Fun and games, eh? Add up all of the associated time and cost to fix this problem, including replying to disgruntled Swellnet subscribers who can't view the Lorne surfcam, and it's a royal pain the arse.
This is just one of many examples of what goes on behind the scenes on a weekly basis, just to keep the surfcam internet connections up and running. I'm gonna write a book one day.
Anyway, back to troubleshooting.
Is the problem related to our surfcam hardware?
Each surfcam location has several pieces of equipment, and although we utilise industrial/business-grade hardware, every device still has the capacity to freeze, or break down at some point. Usually when the swell of the year is bearing down on the coast.
Some of our equipment has lasted five or six years before needing to be replaced. On rare occasions, certain pieces of hardware have been DOA (dead on arrival) which is a pain in the arse when you've freighted all of the equipment down to some remote location for a new install, teed up an electrician to install it all, and then the bloody camera needs to be returned to the supplier under warranty for a replacement (resulting in another costly technician visit and a couple of weeks delay on the install).
Have you ever had your ISP ask you to “turn the modem off and on again”? Well, it’s not as stupid as it sounds - that simple procedure often fixes most problems. But, back in 2006 it only took one four-hour drive from Sydney to Ulladulla to press the ‘restart’ button on our old Mollymook surfcam (remember that?), for me to realise that there had to be a better way to remotely power cycle my remote surfcams. So, ever since then we’ve installed expensive remote rebooting equipment at each surfcam that allows us to turn all of the devices off and on again, without needing anyone to visit.
Another example: two weeks ago, our Newcastle surfcam went down.
It took almost a week to arrange a visit (cam went down on a Friday night, so couldn't arrange anything until the Monday; bloke got there Friday). All equipment in the cabinet was working fine, but the technician reported the power source to the surfcam was dead as the power lights were completely off. Now, this was unusual - the power supply rarely dies outright, more often, when there's a fault it'll change the colour of the indicator LEDs from green to orange. So, I asked the technician to look a little more closely. Lo and behold, the power cord into the back of the power supply had come loose, and it just needed to be plugged back in again and the surfcam came instantaneously back. Lucky I didn't arrange for spare parts to be sent down, as that would have delayed its return by up to another week.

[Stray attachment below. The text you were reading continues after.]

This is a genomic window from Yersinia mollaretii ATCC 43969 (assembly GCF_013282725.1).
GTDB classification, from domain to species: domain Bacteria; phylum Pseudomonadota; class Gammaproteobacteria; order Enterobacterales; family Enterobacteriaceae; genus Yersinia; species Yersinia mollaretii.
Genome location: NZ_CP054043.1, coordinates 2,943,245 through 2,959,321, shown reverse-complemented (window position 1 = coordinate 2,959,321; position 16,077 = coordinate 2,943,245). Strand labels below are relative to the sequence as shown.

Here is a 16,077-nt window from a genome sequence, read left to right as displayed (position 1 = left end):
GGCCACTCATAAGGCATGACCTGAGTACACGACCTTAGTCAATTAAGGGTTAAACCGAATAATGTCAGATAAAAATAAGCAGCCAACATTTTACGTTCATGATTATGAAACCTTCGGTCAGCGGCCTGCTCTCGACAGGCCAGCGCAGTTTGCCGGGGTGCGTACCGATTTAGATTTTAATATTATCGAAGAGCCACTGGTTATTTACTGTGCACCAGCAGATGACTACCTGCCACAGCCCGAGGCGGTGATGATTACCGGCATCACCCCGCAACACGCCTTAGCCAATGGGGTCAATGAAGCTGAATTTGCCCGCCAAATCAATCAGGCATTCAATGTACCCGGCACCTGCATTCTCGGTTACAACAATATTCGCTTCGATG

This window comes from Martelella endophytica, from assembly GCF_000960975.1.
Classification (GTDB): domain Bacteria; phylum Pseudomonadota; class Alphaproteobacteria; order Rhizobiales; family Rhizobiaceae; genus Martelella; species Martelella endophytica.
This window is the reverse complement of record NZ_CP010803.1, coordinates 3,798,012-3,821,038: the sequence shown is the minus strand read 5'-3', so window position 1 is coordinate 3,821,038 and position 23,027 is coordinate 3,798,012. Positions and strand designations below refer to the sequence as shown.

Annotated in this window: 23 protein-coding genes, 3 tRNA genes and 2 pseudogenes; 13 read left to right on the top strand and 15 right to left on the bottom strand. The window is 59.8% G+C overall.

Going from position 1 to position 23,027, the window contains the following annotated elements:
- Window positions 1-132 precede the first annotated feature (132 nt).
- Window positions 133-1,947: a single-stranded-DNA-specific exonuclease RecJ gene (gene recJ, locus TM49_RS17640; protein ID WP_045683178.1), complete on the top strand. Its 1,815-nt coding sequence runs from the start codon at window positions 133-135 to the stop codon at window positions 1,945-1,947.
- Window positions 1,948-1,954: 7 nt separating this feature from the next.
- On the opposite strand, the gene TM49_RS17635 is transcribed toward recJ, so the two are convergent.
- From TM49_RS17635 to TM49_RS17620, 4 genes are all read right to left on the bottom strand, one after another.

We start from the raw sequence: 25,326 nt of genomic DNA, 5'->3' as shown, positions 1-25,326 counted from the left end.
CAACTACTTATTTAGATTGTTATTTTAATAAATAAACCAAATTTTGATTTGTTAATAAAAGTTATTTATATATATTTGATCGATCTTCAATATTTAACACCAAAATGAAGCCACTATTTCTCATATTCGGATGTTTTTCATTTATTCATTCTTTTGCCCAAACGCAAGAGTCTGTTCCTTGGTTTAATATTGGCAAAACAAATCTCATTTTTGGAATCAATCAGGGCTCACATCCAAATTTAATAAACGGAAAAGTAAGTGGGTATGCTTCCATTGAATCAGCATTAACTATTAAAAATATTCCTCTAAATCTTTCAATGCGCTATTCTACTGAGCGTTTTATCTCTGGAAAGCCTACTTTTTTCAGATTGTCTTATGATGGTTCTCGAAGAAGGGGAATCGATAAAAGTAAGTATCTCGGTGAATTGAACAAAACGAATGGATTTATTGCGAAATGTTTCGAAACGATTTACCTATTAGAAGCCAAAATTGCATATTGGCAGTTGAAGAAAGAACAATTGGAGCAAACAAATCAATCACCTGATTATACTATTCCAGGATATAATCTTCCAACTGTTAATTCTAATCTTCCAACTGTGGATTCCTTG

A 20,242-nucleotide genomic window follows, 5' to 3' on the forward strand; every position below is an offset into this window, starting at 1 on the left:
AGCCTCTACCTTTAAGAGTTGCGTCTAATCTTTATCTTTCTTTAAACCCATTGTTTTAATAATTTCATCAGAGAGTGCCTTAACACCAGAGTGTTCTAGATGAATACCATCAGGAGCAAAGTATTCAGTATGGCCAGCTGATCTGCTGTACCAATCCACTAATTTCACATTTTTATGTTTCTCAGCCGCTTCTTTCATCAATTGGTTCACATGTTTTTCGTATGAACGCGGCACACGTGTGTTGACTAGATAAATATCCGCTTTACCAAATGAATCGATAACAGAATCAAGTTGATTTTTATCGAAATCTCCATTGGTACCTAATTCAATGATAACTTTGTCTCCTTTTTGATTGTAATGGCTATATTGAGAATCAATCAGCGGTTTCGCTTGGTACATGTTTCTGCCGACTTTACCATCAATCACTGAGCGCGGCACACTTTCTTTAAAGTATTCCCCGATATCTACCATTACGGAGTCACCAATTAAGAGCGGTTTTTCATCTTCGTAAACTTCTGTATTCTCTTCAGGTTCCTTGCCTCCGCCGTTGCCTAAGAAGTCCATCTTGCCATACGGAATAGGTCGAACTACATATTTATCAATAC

But sometimes it's not that easy to source the problem. It could be one or more of the following issues:
Ordinarily, we need someone to visit the surfcam site to check everything out and determine what the problem might be. We have a lot of spare equipment on standby in the Swellnet office, so once we know what the problem is, we can usually replace broken hardware relatively quickly - assuming our local technician is available, and can gain access to the property - I am not kidding when I say that there’s been more than a couple of occasions when a surfcam outage has happened the day after the person with the keys to the property goes overseas on holidays for a couple of weeks.
So, in order to cover all bases, when a surfcam goes offline and we suspect it’s hardware related (i.e. we're confident it's not an electrical problem, nor an ISP/network issue), we often freight a single Pelican case with one replacement of everything (camera, midspan, router, cleaning hardware, rebooter, UPS) to our local technician. This ultimately saves a second technician visit, which could take another week or two once availability and freight times are factored in. However the actual surfcams themselves are very expensive, and we use a couple of different models that each have different mounting brackets, so we can't keep spares of everything - which means purchasing new equipment, some of which is only available from overseas suppliers, which therefore takes time to source and freight. It's not like a supermarket where you can walk in and buy stuff off the shelf - some of our equipment is specialised and may not be available to purchase for periods of time, if the manufacturer runs out of stock.
Anyway, that's just a basic overview of some of the issues that affect the uptime of a surfcam. We're always developing new tools and techniques to improve the reliability, so I hope this answers some of the question you may have been pondering.
Also, some updated on current surfcam outages:
Wollongong: we're relocating this camera to a better location, however awaiting final Council approval. We have everything ready to go, so once the green light is given, it'll be a couple of weeks until its live.
Thirroul: as per Wollongong.
Bondi: approval for new location given, awaiting final sign off for installation. Hoping this will be up very soon.